Ultimately we play mystery games to exercise our wit and skills of observation. Hurtling the player through the last few minutes of the game without the chance to figure it out for themselves was a bad choice. It’s akin to walking away from a nearly finished puzzle only to return five minutes later to find someone finished it without you — one would be cheated out of the satisfaction of completing it themselves despite their hard work. (This concept of Fumbled Final Act syndrome is common among narrative games and will be discussed in a later blog.)

Thanks to a diverse cast with emotional depth and concise, period-appropriate dialogue, the narrative is dynamic and fresh, even if the ending is unsatisfying.


The controls and mechanics of A Case of Distrust — a game originally created for Mac and PC then ported to the Nintendo Switch — perform just as they should with no issues.

The Nintendo Switch’s controls are perfect for this point-and-click-esque game as long as the player utilizes the touchscreen. Save yourself the trouble and avoid using the joysticks like this reviewer did. Spotting clues is as easy as gliding over various objects and scenery. Sometimes even the most mundane items are critically important, so search carefully. Moving the cursor via the joysticks is cumbersome and slow, but not so much so that it can’t be done; the touchscreen is just a lot more intuitive.

Enjoyment derived from mystery titles is proportional to how easy it is to navigate a sea of suspects, clues and dialogue. Longer ventures with more to sift through can be just as enjoyable as shorter ones, but only if there’s a clear path of progression.

The path forward isn’t always as clear as it could be. Though players are advised to visit their confidant Frankie if they need help moving forward, his advice isn’t always helpful. The notebook system for organizing clues is well organized and an invaluable resource for keeping track of truly important information. But even with this function it can be difficult to figure out what a suspect needs to hear to give up valuable information.

Thankfully this doesn’t happen often, though some might say even two or three times in such a short game is too many. There is a fine line between hand holding and being frustrating, and the experience as a whole tends to teeter on one side or another of that line a bit too often.

Overall, from beginning to end, the game runs smoothly — no glitching visuals, no framerate issues. Many studios are far too ambitious, letting the quantity of characters, environments and interactable objects trump their quality. As a reaction to said trends in the AAA gaming market, A Case of Distrust gets more than enough right to put The Wandering Ben on the map.


The visuals and music are a testament to the effectiveness of simplicity when it’s executed with purpose.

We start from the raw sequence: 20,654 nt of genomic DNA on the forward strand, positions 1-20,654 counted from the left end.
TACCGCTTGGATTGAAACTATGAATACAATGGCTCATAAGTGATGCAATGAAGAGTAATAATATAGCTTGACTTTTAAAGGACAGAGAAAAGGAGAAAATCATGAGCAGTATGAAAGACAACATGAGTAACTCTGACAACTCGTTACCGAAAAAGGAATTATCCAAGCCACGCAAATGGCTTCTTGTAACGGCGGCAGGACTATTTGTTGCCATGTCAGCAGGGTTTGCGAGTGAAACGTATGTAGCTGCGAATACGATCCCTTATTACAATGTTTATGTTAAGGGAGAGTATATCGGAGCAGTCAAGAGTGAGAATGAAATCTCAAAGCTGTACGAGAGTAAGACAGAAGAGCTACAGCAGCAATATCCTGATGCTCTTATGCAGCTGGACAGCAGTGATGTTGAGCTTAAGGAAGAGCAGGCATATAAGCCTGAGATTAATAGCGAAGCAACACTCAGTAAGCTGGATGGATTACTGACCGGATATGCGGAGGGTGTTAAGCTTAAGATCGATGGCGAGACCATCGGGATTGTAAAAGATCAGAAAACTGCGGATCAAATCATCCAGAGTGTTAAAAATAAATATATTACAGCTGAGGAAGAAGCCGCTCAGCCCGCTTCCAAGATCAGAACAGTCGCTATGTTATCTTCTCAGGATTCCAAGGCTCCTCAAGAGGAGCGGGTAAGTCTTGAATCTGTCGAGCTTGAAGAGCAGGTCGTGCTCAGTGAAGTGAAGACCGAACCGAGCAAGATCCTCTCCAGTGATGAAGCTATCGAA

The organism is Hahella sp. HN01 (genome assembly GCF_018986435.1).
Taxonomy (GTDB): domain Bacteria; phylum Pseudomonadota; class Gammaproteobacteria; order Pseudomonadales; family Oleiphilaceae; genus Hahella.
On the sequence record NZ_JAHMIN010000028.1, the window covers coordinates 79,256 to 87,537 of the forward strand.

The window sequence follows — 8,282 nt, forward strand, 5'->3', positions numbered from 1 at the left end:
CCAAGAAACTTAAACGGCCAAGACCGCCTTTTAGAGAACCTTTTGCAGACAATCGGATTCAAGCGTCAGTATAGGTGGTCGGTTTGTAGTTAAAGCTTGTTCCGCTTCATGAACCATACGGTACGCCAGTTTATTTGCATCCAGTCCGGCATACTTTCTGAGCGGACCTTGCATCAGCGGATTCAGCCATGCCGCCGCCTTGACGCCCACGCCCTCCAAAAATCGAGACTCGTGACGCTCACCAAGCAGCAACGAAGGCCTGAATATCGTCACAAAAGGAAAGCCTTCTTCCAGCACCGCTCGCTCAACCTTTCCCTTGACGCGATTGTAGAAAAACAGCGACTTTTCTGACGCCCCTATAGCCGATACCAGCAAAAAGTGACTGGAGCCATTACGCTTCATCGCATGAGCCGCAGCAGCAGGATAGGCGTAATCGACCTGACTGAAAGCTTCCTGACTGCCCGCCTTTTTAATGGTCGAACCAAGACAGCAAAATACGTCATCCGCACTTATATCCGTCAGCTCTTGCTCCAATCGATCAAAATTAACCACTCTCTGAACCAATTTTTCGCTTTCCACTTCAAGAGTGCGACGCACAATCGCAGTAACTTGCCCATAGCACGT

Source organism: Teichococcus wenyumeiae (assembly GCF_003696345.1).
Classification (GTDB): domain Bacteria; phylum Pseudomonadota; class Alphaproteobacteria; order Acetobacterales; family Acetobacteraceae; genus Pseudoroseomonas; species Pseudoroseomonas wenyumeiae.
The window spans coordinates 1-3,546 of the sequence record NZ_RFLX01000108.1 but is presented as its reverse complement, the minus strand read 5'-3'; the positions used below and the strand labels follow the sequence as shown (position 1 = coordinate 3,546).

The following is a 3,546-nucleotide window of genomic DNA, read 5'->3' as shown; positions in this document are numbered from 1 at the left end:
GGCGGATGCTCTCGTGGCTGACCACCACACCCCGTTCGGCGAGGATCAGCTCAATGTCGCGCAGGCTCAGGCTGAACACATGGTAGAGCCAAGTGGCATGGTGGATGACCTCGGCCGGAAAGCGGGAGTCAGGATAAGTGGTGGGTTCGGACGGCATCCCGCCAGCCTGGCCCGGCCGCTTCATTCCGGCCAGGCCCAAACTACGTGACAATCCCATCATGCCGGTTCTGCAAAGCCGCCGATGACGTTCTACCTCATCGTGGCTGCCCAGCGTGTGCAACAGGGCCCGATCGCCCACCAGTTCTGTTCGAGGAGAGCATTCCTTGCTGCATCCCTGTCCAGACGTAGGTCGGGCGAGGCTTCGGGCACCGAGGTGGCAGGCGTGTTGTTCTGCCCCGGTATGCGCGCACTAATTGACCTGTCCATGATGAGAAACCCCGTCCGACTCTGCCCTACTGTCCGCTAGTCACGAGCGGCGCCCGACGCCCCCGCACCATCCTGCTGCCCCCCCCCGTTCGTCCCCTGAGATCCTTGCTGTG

Character models were created with a technique called rotoscoping, a process in which frames from a video sequence are isolated then painted over. This allows for the artist to render movement and facial expressions accurately while retaining control over how the stills are stylized.

Expressing and evoking emotions is critical to story-based gaming; rotoscoping allows an artist to select specific frames which best accomplish this. This technique was masterfully utilized, a feat made even more impressive by the choice to forgo specific facial details. The  monochromatic palette and minimalistic environments further keep the player from becoming distracted from what matters like a slightly arched eyebrow or a knowing smirk. Small details matter and A Case of Distrust has more of these than Tiny Paul has lovers.

Jazz is as much a hallmark of the Roaring Twenties as flappers and the Prohibition. Here it is less boisterous than what would permeate the halls of a speakeasy of the day. It’s a cautious whisper — low but constant —  one that seemingly urges you to trust no one. The soundtrack isn’t extensive, but it certainly sets the mood.


A Case of Distrust serves as a beacon of hope for those who feel that the world of small-scale, narrative storytelling games has been left by the wayside. It proves that a well-written mystery with excellent art and solid gameplay can be crafted without a multimillion-dollar budget.

Despite its imperfections — most notable of which is Fumbled Final Act syndrome — any gaymer should be happy to find this game wander into their collection.


Leave a Reply

Fill in your details below or click an icon to log in:

WordPress.com Logo

You are commenting using your WordPress.com account. Log Out /  Change )

Google photo

You are commenting using your Google account. Log Out /  Change )

Twitter picture

You are commenting using your Twitter account. Log Out /  Change )

Facebook photo

You are commenting using your Facebook account. Log Out /  Change )

Connecting to %s